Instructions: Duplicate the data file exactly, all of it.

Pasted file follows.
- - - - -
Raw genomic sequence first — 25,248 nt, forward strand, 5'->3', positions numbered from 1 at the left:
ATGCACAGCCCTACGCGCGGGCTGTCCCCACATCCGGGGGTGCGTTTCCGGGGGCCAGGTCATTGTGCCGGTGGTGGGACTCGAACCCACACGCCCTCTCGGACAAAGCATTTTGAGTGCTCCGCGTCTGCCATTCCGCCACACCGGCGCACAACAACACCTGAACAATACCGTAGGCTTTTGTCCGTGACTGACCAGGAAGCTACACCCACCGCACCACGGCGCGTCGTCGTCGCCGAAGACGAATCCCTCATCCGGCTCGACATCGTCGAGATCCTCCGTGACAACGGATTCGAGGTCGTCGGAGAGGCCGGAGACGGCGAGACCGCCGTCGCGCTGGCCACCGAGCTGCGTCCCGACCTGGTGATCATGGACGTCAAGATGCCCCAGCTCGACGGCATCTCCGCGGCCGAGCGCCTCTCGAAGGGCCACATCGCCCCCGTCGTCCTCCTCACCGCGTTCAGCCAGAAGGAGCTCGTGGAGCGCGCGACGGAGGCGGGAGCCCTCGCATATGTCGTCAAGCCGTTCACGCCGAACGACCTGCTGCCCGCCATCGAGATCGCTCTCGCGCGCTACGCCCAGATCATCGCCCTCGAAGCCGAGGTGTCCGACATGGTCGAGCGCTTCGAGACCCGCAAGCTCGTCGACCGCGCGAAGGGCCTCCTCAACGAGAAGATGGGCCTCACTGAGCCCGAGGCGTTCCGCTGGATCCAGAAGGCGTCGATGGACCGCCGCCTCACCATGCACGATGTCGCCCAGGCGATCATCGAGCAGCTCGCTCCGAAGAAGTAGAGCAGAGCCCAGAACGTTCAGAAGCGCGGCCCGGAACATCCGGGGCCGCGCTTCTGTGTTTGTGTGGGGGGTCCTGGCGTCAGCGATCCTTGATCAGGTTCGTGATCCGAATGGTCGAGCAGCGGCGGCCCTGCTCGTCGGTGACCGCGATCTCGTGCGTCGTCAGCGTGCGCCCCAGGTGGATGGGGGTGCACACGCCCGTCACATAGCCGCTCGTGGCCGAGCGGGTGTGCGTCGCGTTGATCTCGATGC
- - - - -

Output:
Raw genomic sequence first — 25,248 nt, forward strand, 5'->3', positions numbered from 1 at the left:
ATGCACAGCCCTACGCGCGGGCTGTCCCCACATCCGGGGGTGCGTTTCCGGGGGCCAGGTCATTGTGCCGGTGGTGGGACTCGAACCCACACGCCCTCTCGGACAAAGCATTTTGAGTGCTCCGCGTCTGCCATTCCGCCACACCGGCGCACAACAACACCTGAACAATACCGTAGGCTTTTGTCCGTGACTGACCAGGAAGCTACACCCACCGCACCACGGCGCGTCGTCGTCGCCGAAGACGAATCCCTCATCCGGCTCGACATCGTCGAGATCCTCCGTGACAACGGATTCGAGGTCGTCGGAGAGGCCGGAGACGGCGAGACCGCCGTCGCGCTGGCCACCGAGCTGCGTCCCGACCTGGTGATCATGGACGTCAAGATGCCCCAGCTCGACGGCATCTCCGCGGCCGAGCGCCTCTCGAAGGGCCACATCGCCCCCGTCGTCCTCCTCACCGCGTTCAGCCAGAAGGAGCTCGTGGAGCGCGCGACGGAGGCGGGAGCCCTCGCATATGTCGTCAAGCCGTTCACGCCGAACGACCTGCTGCCCGCCATCGAGATCGCTCTCGCGCGCTACGCCCAGATCATCGCCCTCGAAGCCGAGGTGTCCGACATGGTCGAGCGCTTCGAGACCCGCAAGCTCGTCGACCGCGCGAAGGGCCTCCTCAACGAGAAGATGGGCCTCACTGAGCCCGAGGCGTTCCGCTGGATCCAGAAGGCGTCGATGGACCGCCGCCTCACCATGCACGATGTCGCCCAGGCGATCATCGAGCAGCTCGCTCCGAAGAAGTAGAGCAGAGCCCAGAACGTTCAGAAGCGCGGCCCGGAACATCCGGGGCCGCGCTTCTGTGTTTGTGTGGGGGGTCCTGGCGTCAGCGATCCTTGATCAGGTTCGTGATCCGAATGGTCGAGCAGCGGCGGCCCTGCTCGTCGGTGACCGCGATCTCGTGCGTCGTCAGCGTGCGCCCCAGGTGGATGGGGGTGCACACGCCCGTCACATAGCCGCTCGTGGCCGAGCGGGTGTGCGTCGCGTTGATCTCGATGC